Cullen Montgomery Baker, Confederate deserter, murderer, and lawless Reconstruction era ruffian is, arguably, the most well-known personality to hail from the highways and hollows that lie between Bloomburg, Texas, and Bright Star, Arkansas. In fact, Baker’s life is such a prominent feature on the community’s historical landscape that, in 1974, when the citizens of these two communities set about to establish an annual fair to benefit their respective volunteer fire departments, the name for the event seemed obvious to the organizers. Others, however, thought the name was inappropriate. But, despite a common misconception and the resulting controversy regarding its name, The Cullen Baker Country Fair has, from its inception, been devoted to ideals and principles that stand in stark contrast to those that governed the life of the Civil War era outlaw whose name is associated with the event.
Plans for the first Cullen Baker Country Fair began to take shape not long after the creation of Bloomburg’s volunteer fire department. In an interview with long-time fair supporters Tommy and Sharon Cash at their Bloomburg home on March 29, 2008, Mr. Cash detailed the origins of both the fire department and the fair, and explained the connection between the two. According to Cash, Bloomburg was unable to provide its residents with the kind of fire protection that they needed. As a result, rates for homeowner’s insurance policies in the community were quite high. To solve the problem, the community decided to equip and train volunteer firemen and to establish the Bloomburg Volunteer Fire Department. The Cullen Baker Country Fair was conceived as a means of raising funds to help support the new fire department.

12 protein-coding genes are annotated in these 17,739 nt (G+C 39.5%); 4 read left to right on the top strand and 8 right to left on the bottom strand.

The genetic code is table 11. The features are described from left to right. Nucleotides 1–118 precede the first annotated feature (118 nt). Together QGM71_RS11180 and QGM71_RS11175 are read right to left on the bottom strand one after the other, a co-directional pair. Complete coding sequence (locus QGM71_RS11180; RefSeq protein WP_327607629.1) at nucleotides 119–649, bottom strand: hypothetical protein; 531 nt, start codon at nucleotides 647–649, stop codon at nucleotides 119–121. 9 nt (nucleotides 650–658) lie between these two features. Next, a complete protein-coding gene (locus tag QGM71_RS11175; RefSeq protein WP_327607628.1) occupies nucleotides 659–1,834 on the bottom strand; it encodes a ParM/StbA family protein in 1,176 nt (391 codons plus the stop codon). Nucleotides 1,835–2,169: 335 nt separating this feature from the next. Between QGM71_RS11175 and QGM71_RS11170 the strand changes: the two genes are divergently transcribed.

In 2007, the Cullen Baker Country Fair netted over $15,000.00 for Bloomburg’s fire department – more than enough to ensure another year of protection for the community. But money aside, Tommy and Sharon Cash say that perhaps the greatest contribution made by the annual fair to the community is that it affords an opportunity for friends and family to come together – a sort of homecoming.1 Former residents from as far away as Kansas City and Washington D.C., for example, are regularly involved in the fair.
It was primarily the ladies of the community that came together in 1974 to lay the groundwork for the Cullen Baker Country Fair. Volunteers like Mrs. Noreen Schumann, Becky Davis, and Lilly Mae Endsley, to name a few, formed the core of what was to become Bloomburg’s Fire Department Committee. These were also the ladies who gave the fair its name. In Response to questions concerning the naming of the fair, Sharon Cash explained that the ladies of the committee settled on the name in an attempt to capture the flavor of the local area, knowing that the territory between Bloomburg, Texas and Bright Star, Arkansas, was the country once roamed by the notorious outlaw, Cullen Baker – in other words, The Fair in the Country roamed by Cullen Baker.2
In recent years, the fair’s name has been the focus of some controversy.3 In 2007, Staley Cash, son of Tommy and Sharon Cash addressed local concerns about the fair’s name in an article published in the local newspaper. Regarding the fair, Cash explains that, “The name was never meant to ‘honor’ Cullen Baker, who was a ruthless, yet infamous outlaw of his time.” 4 The article goes on to briefly explain that the purpose of the fair is to benefit the local fire department.
Over the years, the Cullen Baker Country Fair has seen many changes. For a few years, fair organizers included a drama depicting the final days of Cullen Baker’s life. Due mainly to a lack of volunteers, that play, a 10K run, and a turkey shoot are now all part of the fair’s past. In 1993 the labor shortage was made worse when The Bright Star community pulled out of the program.
Inspired by the activities surrounding the fair and desiring to learn more about the notorious Cullen Baker, Bloomburg resident, and retired public school teacher and author, Yvonne Vestal set out, in 1978, to write a history of the outlaw and of the Cass County, Texas and Miller County, Arkansas areas that he called home. Born and raised near Sand Hill, Arkansas, an area that lies just five miles east of Bloomburg, and near the spot where Baker is said to have died, Vestal began her research by interviewing as many of the, “old timers,”5 as she could find willing to give her their stories. Vestal’s work, entitled, The Borderlands and Cullen Baker, is a compilation of both first-hand accounts and accounts of those who knew, or knew of Baker during the 1870’s.